Clinicians “trigger happy” when it comes to CT scans in the ICU, investigator says
by Salynn Boyles
NEW ORLEANS — A week in the intensive care unit (ICU) can expose critically ill patients to radiation levels that exceed yearly or even 5-year cumulative limits set by federal officials for occupational exposure, a researcher reported here.
In a retrospective observational review of data on 21,108 patients treated at an academic medical center ICU over a 5-year period, 4% of patients received cumulative effective doses (CED) of radiation ≥50 mSv, which is the yearly limit set by the Occupational Safety and Health Administration (OSHA), according to Sudhir Krishnan, MD, of the Cleveland Clinic in Ohio.
The 5-year cumulative limit of 100 mSv was met or exceeded by 1% of patients, even though the average length of stay in the ICU was around 5 days, he reported at CHEST 2019, the annual meeting of the American College of Chest Physicians.
He said much of the radiation exposure among patients in ICUs comes from CT scans.
The median radiation dose among the patients included in the analysis was 0.72 mSv (IQR 0.02-4.08 mSv) over a 5-year period. Higher APACHE 3 scores (P<0.001), hepatic failure (P=0.03), and gastrointestinal (GI) disorders were all predictive of higher CED in multiple linear regression modeling.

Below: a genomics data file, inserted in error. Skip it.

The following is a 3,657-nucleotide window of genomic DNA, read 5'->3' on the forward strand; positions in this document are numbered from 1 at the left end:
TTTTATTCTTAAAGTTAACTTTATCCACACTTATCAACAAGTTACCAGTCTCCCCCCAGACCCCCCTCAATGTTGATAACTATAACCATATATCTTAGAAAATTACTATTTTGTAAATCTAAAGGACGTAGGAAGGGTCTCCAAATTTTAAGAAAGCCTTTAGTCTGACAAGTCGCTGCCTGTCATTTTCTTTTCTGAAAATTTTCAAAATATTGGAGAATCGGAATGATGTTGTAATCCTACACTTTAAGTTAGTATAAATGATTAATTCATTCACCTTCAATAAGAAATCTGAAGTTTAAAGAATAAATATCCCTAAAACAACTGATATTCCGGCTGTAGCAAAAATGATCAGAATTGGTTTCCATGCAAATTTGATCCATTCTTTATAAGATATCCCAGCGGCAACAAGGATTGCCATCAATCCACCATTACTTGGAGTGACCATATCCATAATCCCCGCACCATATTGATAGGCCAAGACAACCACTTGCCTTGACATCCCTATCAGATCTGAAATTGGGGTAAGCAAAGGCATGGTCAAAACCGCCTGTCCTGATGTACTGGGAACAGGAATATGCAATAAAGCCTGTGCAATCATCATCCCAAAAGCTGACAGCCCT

The odds of receiving a radiation dose of ≥50 mSv was highest in patients with GI bleeding (OR 8.90, 95% CI 6.84-11.59), followed by GI disorders (OR 2.60, 95% CI 2.17-4.04) and hematological disorders (OR 3.58, 95% CI 2.69-4.78).
Krishnan said while the radiation exposures may not be a cause for concern in older, sicker patients, younger patients who survive the ICU may have a greatly elevated risk for cancer from repeated imaging performed during their stay.
Read more at Are ICU Patients Overexposed to Radiation?